The importance of minimising waste in the supply chain

8 May 2014
Article by Achilles

Waste – be it material, gas or excess inventory etc – is the enemy of efficiency and effectiveness. In the supply chain there is now more pressure than ever on buyers and suppliers to cut down on waste in order to reduce costs, improve return on investment, manage resource scarcity and reduce the environmental impact of operations.

Companies that are capable of limiting waste improve their resilience and competitiveness, while enhancing corporate social responsibility profiles.

Businesses that fail to manage their waste will find their operations become less sustainable. What’s more, other companies may not work with organisations that create excess waste, as this impacts their supply chain and values.

There are effects above and beyond business ramifications too. In the 2013 article ‘Reducing waste in your supply chain’, Catherine Weetman, product implementation director at DHL Supply Chain Global Products, stated: “Population growth and rising consumer demand is causing the global consumption of finite resources to increase. This means that companies are facing higher costs for their raw materials, and the possibility that these resources might run out.”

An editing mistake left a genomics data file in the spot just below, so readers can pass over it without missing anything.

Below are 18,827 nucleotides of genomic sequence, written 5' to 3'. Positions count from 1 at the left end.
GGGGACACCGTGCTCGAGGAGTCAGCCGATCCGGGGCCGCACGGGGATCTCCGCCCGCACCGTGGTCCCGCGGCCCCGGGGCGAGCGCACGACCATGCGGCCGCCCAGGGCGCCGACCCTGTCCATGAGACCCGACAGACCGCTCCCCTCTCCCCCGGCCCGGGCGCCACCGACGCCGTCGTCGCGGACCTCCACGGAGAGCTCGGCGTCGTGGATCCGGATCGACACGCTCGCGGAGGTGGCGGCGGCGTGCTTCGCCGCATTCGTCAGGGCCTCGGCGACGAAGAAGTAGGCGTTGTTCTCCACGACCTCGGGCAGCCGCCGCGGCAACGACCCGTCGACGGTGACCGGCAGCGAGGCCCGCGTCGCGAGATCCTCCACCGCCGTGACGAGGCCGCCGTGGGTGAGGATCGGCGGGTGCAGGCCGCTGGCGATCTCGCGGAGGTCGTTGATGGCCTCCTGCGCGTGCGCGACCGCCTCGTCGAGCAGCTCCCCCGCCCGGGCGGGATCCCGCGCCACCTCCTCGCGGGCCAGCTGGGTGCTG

What’s more, firms that fail to address their waste management face being penalised. Ms Weetman explained that governments around the world are starting to adopt the ‘polluter pays’ principle, which means that those who do not operate in an environmentally friendly way pay higher costs. Additionally, extended producer responsibility or product stewardship puts the responsibility on original equipment manufacturers, importers and retailers to meet material-collection, recovery and recycling targets.

In order to reduce waste in the supply chain, businesses must look at their product or service and identify ways in which it can be made more efficiently and sustainably. Suppliers that are able to offer buyers the innovation they need to do this will find they have a competitive edge.

All companies must also analyse their processes to see if they’re being completed in such a way that maximises resources and has minimal impact on the environment. This includes looking at areas such as transport in the supply chain, where switching to electric vehicles can have a huge effect on reducing the carbon footprints of operations and protecting oil resources.

The ECR UK Waste Hierarchy favours prevention and redistribution strategies for tackling waste. Prevention or elimination of waste is of course the golden standard, however redistributing unpreventable surpluses to alternative markets is the next best option. What needs to be avoided is sending waste to landfill. Recycling is therefore viewed as the third best option in the UK Waste Hierarchy.

However, in order to effectively minimise waste in the supply chain, no matter the approach, there needs to be collaboration between buyers and suppliers – something that is facilitated through Achilles’ online communities. This creates a more accountable and mutually beneficial environment for organisations by ensuring the sharing of information and creation of discourses to create more sustainable operations.


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